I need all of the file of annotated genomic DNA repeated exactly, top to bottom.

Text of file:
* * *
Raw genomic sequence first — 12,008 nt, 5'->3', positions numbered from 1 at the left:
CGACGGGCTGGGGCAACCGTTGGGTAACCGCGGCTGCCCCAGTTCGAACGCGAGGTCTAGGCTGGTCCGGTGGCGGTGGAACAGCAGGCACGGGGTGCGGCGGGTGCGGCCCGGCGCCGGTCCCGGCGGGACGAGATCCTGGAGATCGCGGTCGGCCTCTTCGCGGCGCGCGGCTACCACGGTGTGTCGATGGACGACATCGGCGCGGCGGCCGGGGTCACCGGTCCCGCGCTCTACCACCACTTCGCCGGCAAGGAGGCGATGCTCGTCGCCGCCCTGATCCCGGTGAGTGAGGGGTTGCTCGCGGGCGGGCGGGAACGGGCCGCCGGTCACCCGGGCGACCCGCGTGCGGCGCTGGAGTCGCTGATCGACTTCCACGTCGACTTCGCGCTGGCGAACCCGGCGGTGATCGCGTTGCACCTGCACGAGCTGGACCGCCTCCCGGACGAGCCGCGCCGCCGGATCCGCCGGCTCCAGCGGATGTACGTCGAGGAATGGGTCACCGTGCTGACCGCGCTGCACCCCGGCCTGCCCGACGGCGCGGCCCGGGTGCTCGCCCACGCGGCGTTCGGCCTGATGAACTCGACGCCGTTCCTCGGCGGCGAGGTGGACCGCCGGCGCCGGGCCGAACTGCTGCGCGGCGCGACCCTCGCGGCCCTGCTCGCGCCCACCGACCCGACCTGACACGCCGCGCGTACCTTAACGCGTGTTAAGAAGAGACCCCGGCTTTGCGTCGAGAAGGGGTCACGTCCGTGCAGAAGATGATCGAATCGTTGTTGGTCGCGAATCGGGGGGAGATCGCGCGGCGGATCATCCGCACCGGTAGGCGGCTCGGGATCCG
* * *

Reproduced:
Raw genomic sequence first — 12,008 nt, 5'->3', positions numbered from 1 at the left:
CGACGGGCTGGGGCAACCGTTGGGTAACCGCGGCTGCCCCAGTTCGAACGCGAGGTCTAGGCTGGTCCGGTGGCGGTGGAACAGCAGGCACGGGGTGCGGCGGGTGCGGCCCGGCGCCGGTCCCGGCGGGACGAGATCCTGGAGATCGCGGTCGGCCTCTTCGCGGCGCGCGGCTACCACGGTGTGTCGATGGACGACATCGGCGCGGCGGCCGGGGTCACCGGTCCCGCGCTCTACCACCACTTCGCCGGCAAGGAGGCGATGCTCGTCGCCGCCCTGATCCCGGTGAGTGAGGGGTTGCTCGCGGGCGGGCGGGAACGGGCCGCCGGTCACCCGGGCGACCCGCGTGCGGCGCTGGAGTCGCTGATCGACTTCCACGTCGACTTCGCGCTGGCGAACCCGGCGGTGATCGCGTTGCACCTGCACGAGCTGGACCGCCTCCCGGACGAGCCGCGCCGCCGGATCCGCCGGCTCCAGCGGATGTACGTCGAGGAATGGGTCACCGTGCTGACCGCGCTGCACCCCGGCCTGCCCGACGGCGCGGCCCGGGTGCTCGCCCACGCGGCGTTCGGCCTGATGAACTCGACGCCGTTCCTCGGCGGCGAGGTGGACCGCCGGCGCCGGGCCGAACTGCTGCGCGGCGCGACCCTCGCGGCCCTGCTCGCGCCCACCGACCCGACCTGACACGCCGCGCGTACCTTAACGCGTGTTAAGAAGAGACCCCGGCTTTGCGTCGAGAAGGGGTCACGTCCGTGCAGAAGATGATCGAATCGTTGTTGGTCGCGAATCGGGGGGAGATCGCGCGGCGGATCATCCGCACCGGTAGGCGGCTCGGGATCCG